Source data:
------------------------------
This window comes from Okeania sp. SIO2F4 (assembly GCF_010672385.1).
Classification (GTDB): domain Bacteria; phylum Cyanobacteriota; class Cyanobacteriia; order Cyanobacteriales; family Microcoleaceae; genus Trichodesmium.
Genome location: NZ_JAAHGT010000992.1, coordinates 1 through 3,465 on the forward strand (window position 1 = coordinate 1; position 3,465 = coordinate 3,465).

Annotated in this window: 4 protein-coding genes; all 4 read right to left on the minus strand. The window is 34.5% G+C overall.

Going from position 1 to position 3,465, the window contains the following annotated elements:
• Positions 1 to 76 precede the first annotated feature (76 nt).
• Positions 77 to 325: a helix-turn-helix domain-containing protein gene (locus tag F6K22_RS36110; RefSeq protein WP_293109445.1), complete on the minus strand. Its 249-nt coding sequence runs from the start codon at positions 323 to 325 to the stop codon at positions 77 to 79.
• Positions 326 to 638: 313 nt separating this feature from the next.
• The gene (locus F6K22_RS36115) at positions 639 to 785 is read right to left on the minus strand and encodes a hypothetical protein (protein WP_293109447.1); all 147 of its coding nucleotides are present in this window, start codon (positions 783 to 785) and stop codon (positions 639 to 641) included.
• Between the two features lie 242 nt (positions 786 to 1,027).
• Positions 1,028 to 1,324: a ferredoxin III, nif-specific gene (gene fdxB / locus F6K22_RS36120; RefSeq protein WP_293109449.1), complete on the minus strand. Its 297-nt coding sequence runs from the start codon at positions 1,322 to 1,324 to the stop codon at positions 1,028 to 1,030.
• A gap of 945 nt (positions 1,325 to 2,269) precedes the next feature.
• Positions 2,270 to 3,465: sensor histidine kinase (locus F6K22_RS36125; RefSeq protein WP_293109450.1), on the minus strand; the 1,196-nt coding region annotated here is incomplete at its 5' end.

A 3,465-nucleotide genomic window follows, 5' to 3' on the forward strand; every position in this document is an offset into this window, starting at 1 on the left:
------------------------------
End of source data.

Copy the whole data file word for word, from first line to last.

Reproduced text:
This window comes from Okeania sp. SIO2F4 (assembly GCF_010672385.1).
Classification (GTDB): domain Bacteria; phylum Cyanobacteriota; class Cyanobacteriia; order Cyanobacteriales; family Microcoleaceae; genus Trichodesmium.
Genome location: NZ_JAAHGT010000992.1, coordinates 1 through 3,465 on the forward strand (window position 1 = coordinate 1; position 3,465 = coordinate 3,465).

Annotated in this window: 4 protein-coding genes; all 4 read right to left on the minus strand. The window is 34.5% G+C overall.

Going from position 1 to position 3,465, the window contains the following annotated elements:
• Positions 1 to 76 precede the first annotated feature (76 nt).
• Positions 77 to 325: a helix-turn-helix domain-containing protein gene (locus tag F6K22_RS36110; RefSeq protein WP_293109445.1), complete on the minus strand. Its 249-nt coding sequence runs from the start codon at positions 323 to 325 to the stop codon at positions 77 to 79.
• Positions 326 to 638: 313 nt separating this feature from the next.
• The gene (locus F6K22_RS36115) at positions 639 to 785 is read right to left on the minus strand and encodes a hypothetical protein (protein WP_293109447.1); all 147 of its coding nucleotides are present in this window, start codon (positions 783 to 785) and stop codon (positions 639 to 641) included.
• Between the two features lie 242 nt (positions 786 to 1,027).
• Positions 1,028 to 1,324: a ferredoxin III, nif-specific gene (gene fdxB / locus F6K22_RS36120; RefSeq protein WP_293109449.1), complete on the minus strand. Its 297-nt coding sequence runs from the start codon at positions 1,322 to 1,324 to the stop codon at positions 1,028 to 1,030.
• A gap of 945 nt (positions 1,325 to 2,269) precedes the next feature.
• Positions 2,270 to 3,465: sensor histidine kinase (locus F6K22_RS36125; RefSeq protein WP_293109450.1), on the minus strand; the 1,196-nt coding region annotated here is incomplete at its 5' end.

A 3,465-nucleotide genomic window follows, 5' to 3' on the forward strand; every position in this document is an offset into this window, starting at 1 on the left: